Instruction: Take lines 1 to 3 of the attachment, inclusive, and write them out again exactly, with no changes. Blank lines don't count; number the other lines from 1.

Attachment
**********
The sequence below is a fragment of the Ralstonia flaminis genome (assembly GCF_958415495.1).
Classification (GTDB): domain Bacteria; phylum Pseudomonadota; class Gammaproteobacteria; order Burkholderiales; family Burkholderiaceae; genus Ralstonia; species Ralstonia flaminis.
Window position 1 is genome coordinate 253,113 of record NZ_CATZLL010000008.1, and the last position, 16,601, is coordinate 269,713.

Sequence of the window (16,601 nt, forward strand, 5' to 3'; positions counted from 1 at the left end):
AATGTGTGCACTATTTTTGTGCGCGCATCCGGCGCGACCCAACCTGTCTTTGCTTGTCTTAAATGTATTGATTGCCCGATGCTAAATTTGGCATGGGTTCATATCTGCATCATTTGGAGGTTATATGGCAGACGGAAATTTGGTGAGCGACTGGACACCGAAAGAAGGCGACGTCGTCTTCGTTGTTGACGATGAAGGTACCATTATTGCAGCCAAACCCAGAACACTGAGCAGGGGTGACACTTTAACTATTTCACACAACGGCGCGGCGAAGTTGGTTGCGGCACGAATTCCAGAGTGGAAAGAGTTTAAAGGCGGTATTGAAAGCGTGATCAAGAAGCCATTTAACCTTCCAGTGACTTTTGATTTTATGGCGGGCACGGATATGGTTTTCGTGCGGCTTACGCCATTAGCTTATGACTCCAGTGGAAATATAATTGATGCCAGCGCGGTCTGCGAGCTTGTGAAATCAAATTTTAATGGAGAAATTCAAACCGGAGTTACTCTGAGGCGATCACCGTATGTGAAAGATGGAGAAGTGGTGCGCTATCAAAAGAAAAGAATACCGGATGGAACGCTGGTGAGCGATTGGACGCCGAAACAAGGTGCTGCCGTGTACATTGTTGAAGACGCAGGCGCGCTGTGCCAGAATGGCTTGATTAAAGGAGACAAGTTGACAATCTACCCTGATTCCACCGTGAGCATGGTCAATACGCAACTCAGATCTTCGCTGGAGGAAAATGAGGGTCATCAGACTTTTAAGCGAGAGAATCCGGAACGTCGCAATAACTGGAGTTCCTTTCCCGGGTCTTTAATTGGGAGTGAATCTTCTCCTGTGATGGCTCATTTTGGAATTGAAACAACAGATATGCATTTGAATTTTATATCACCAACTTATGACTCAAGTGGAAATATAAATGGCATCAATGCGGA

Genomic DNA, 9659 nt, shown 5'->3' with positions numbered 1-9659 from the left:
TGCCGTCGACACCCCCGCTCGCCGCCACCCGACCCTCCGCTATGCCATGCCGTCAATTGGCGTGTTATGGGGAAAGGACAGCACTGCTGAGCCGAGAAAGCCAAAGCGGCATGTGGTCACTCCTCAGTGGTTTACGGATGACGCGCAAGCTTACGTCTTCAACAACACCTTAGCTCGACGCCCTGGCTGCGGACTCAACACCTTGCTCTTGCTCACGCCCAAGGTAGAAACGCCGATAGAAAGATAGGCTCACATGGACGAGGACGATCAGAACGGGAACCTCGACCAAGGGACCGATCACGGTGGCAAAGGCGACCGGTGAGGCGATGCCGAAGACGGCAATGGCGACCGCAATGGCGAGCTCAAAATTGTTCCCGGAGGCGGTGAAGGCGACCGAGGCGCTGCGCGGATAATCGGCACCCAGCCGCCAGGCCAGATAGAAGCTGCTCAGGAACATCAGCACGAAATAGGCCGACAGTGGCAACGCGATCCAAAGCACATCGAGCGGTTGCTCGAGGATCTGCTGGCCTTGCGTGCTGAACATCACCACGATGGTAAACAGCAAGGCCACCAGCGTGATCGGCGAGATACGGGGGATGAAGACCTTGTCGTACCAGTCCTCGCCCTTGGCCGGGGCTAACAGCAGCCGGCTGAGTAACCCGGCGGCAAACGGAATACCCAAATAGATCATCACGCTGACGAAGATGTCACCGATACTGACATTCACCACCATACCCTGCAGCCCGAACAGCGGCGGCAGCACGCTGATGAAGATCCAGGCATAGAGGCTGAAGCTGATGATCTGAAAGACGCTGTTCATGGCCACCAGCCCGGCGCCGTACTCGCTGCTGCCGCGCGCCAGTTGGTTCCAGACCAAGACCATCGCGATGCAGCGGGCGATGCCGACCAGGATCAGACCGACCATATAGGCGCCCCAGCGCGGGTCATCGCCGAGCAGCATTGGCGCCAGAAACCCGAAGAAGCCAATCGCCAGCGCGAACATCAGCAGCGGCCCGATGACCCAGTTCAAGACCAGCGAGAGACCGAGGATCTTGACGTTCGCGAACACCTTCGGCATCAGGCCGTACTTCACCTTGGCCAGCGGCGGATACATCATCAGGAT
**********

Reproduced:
The sequence below is a fragment of the Ralstonia flaminis genome (assembly GCF_958415495.1).
Classification (GTDB): domain Bacteria; phylum Pseudomonadota; class Gammaproteobacteria; order Burkholderiales; family Burkholderiaceae; genus Ralstonia; species Ralstonia flaminis.
Window position 1 is genome coordinate 253,113 of record NZ_CATZLL010000008.1, and the last position, 16,601, is coordinate 269,713.